One might ask why a successful criminal justice professional who was already promoted would want to continue their education. According to Brennanhusen, the answer was twofold: career advancement and personal growth. At the time, he was a police sergeant and wanted to become a member of his department’s executive leadership team by working his way up to chief. After being promoted to commander, Brennanhusen realized that he would need a master’s degree to be considered for the next step up. And he knew that a higher-level degree would help him in his role for future promotions.

Says Brennanhusen, “Hiring someone always comes with some risks. I view degrees and higher education as an important piece of the puzzle. Having ‘missing pieces’ may cause a potential employer to find someone who has a more complete puzzle.”

As Brennanhusen completed his educational “puzzle,” he took his time. Aside from his competing priorities of earning a living and caring for a busy family, he says he didn’t want to merely pass assignments – he wanted to get good grades, do well and truly learn. He even paused his studies for a while so he could regroup and refocus.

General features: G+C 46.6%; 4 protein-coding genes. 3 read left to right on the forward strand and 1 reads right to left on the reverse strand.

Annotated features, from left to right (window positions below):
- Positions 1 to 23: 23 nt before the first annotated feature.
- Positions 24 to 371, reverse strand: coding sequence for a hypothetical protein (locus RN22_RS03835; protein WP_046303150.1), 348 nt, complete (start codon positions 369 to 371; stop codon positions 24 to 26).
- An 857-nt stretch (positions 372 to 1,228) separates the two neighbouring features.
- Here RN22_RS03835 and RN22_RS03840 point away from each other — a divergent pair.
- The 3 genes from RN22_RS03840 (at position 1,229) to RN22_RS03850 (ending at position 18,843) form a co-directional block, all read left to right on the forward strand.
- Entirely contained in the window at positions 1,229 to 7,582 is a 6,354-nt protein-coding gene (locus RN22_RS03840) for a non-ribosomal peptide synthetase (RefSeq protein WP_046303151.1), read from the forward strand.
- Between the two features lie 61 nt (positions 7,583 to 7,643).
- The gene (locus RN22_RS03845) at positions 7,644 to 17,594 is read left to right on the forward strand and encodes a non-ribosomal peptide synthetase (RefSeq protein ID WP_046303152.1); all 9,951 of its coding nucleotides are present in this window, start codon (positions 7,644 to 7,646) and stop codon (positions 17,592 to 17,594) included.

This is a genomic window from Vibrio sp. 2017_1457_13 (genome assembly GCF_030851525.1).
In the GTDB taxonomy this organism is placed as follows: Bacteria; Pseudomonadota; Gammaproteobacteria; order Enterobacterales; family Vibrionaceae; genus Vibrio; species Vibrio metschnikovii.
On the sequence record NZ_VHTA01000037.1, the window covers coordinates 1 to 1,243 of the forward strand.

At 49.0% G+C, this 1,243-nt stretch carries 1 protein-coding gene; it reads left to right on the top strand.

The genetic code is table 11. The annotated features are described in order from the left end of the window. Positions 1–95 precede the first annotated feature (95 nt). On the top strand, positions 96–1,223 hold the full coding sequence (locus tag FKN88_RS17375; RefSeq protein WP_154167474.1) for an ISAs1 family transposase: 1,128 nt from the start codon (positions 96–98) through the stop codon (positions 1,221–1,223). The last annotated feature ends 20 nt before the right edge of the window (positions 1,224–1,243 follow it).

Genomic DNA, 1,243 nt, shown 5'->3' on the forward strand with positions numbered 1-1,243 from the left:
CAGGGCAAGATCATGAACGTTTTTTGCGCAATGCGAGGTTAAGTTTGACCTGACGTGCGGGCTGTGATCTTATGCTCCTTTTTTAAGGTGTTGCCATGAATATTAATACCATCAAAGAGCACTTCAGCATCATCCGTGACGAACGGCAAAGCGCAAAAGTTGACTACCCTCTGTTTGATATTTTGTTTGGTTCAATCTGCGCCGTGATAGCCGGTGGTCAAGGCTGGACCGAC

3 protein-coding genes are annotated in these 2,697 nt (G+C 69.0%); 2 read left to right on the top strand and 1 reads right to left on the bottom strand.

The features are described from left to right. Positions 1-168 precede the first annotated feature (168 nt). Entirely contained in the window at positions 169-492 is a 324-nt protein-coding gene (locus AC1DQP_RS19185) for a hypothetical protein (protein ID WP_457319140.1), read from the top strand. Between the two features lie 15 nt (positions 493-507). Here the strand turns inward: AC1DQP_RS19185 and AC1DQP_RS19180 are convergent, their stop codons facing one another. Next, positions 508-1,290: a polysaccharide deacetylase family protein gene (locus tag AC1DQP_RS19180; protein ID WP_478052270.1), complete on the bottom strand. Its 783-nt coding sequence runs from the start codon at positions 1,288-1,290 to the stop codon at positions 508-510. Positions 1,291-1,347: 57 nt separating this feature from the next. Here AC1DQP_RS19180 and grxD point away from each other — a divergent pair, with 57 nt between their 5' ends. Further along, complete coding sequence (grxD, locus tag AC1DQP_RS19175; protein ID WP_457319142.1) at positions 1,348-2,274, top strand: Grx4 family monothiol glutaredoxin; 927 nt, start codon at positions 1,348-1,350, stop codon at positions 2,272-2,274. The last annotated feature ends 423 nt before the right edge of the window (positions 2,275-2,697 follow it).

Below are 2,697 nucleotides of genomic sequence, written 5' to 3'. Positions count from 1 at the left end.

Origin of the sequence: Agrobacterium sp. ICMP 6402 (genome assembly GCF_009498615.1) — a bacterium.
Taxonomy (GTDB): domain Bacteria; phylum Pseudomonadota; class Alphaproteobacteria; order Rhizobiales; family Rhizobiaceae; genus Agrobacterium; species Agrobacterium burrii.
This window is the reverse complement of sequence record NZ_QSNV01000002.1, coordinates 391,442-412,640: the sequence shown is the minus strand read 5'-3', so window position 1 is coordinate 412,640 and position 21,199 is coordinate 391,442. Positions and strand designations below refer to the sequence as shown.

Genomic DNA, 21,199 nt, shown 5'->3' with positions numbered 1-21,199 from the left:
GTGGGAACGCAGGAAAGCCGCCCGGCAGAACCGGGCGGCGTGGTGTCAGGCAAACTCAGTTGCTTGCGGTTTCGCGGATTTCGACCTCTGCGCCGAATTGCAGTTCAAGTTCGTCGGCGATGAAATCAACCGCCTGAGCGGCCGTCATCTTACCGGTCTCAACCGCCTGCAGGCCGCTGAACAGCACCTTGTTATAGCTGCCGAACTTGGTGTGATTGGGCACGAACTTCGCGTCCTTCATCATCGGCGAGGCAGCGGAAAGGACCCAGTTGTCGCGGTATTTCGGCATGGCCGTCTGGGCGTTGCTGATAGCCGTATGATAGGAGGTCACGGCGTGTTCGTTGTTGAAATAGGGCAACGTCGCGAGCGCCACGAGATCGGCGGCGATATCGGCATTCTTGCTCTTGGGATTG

Congratulations to Brennanhusen on completing his master’s Degree in Criminal Justice and the opportunities it has afforded him. If you’re interested in this field, or other fields of study, we recommend you contact an Admissions Advisor at 1-800-957-5412 who will be happy to answer any and all questions you may have.

* At the request of the student in the interest of job privacy and security, a pseudonym is being used; otherwise, all quotes and information in this blog are actual and verifiable.